Those fines are fair by definition. After all we don't let murderers, rapists, etc.. define what would be their fair punishment.
And there is no need in the US to rely on a higher mystical authority to decide if something is right/just/fair, our society that creates its rules define such concepts. And our society has decided that such penalties are right/just/fair. In the US these decisions are made, ultimately not by corrupt politicians, nor the corporations that line the politicians pockets, but a jury of one's peers. We have jury trials for a reason, jury's have an obligation to not only determine guilt, but also evaluate the 'fairness' of a law.
While i agree that trials by jury do give the possibility of a greater degree of fairness i would say that taking the position of letting the state decide your own definition of whats right/just/fair to be dangerous. It is true that for the most part a lot of laws are in line with what most people feel to be right but to say you don't need to think about it because someone else is for you is nothing short of insane. It is the responsibly of each individual to to decide these things. Government don't always get things right. It brings to mind war crimes and the defense that you were only doing what you were told. Having said that that excuse does probably wash sadly in most of the western world.You right people don't need to rely on anything mystical just there own brain.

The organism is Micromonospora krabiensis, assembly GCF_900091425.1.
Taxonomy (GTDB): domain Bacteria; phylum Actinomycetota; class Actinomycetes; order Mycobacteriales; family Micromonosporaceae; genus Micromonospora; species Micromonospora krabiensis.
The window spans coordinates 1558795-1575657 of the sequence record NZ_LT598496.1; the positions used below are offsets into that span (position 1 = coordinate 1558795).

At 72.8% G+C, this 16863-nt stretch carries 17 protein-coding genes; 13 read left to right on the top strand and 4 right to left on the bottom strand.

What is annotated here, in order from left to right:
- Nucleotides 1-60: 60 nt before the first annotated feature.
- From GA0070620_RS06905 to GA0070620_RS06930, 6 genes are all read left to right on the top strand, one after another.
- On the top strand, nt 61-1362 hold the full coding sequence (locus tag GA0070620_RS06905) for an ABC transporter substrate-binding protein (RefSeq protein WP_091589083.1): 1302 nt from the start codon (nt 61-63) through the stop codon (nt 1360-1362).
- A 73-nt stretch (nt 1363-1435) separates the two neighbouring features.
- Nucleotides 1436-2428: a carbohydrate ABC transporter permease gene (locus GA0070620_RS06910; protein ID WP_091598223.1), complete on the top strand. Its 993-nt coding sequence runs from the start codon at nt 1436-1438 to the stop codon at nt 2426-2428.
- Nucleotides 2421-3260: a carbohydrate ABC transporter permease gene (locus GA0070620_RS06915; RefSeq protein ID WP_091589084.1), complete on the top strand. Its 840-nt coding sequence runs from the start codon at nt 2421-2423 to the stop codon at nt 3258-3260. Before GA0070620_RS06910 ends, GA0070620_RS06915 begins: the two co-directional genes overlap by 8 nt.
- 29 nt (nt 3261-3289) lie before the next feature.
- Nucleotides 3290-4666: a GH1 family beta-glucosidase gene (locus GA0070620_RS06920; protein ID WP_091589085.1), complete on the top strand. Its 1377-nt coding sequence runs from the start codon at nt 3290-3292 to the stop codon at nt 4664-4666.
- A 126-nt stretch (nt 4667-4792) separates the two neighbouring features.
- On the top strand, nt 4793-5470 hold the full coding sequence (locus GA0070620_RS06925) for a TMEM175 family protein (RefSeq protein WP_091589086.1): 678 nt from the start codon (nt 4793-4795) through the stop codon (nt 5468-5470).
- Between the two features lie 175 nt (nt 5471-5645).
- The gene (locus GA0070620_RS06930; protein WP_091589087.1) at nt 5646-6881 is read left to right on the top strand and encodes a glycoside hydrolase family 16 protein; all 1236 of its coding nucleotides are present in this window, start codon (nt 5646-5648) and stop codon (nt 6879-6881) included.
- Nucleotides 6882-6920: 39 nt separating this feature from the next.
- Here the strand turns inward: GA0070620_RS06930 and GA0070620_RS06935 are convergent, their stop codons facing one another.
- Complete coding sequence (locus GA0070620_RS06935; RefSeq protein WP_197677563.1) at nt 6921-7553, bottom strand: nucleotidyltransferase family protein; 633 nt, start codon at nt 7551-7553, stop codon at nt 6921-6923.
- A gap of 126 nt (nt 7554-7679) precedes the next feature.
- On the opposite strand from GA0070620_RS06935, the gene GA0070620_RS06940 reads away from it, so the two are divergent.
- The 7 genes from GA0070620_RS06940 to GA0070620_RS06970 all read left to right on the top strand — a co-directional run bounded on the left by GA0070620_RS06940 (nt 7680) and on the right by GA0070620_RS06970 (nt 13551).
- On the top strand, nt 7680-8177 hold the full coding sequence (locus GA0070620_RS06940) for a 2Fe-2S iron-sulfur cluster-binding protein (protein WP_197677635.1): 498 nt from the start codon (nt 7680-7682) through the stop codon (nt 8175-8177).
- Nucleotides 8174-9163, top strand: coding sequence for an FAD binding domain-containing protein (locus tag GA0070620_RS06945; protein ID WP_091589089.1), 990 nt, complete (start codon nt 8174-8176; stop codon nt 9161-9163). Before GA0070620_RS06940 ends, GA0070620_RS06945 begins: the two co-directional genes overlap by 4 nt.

yes, but the jury is set a "range" within which the fine is lega, no? As in, a jury cannot declare death penalty on speeding? or am I wrong?
about "something being wrong with the system:"let me try to show you an example of what I meanlets start with your statement that "piracy will not stop". I agree. Everything which follows is a result of that thought. I think on a small scale, you will also agree to the consequences I personally draw from that:I (as a recording artist) assume that people will copy my work anyway. I still want to distribute my music. I have two optionsa) I try to go to court with the people who illegally took my work. This incriminates my customers, so I think its not a smart thing to do. After all, I want them to stay my customers for a long time.b) I try to leverage the fact that my music has been copied so many times. I think this is the better choice, as it will not alienate me from my customers. I organize a party where my music is played or where I perform (with a door charge of course), I offer that anyone can bring a copy of my CD and for 2.50€ I sign it for them (I actually think this would work :-D). As a small recording artist, I believe option b) to be 100% preferable. It is also preferable over having nobody stealing my music on the internet, as my music would never have become popular enough to do the event I described without file sharing. I see it as a win-win situation.(this is actually almost a real life example. I recently figured out, that an old band of mine has become quite popular in poland, for reasons beyond my comprehension (enabled by illegal file sharing). Right now I am contemplating what to do about it.)*I think on the small scale my reasoning is obvious and there is little to dispute on that. On a large scale, I believe that we would all be better off if the creative industry also would find creative solutions to the problem of piracy.I am not saying piracy is the creative industries fault.Does that clear my standpoint up a bit, when I talk about "there is something wrong with the system" ?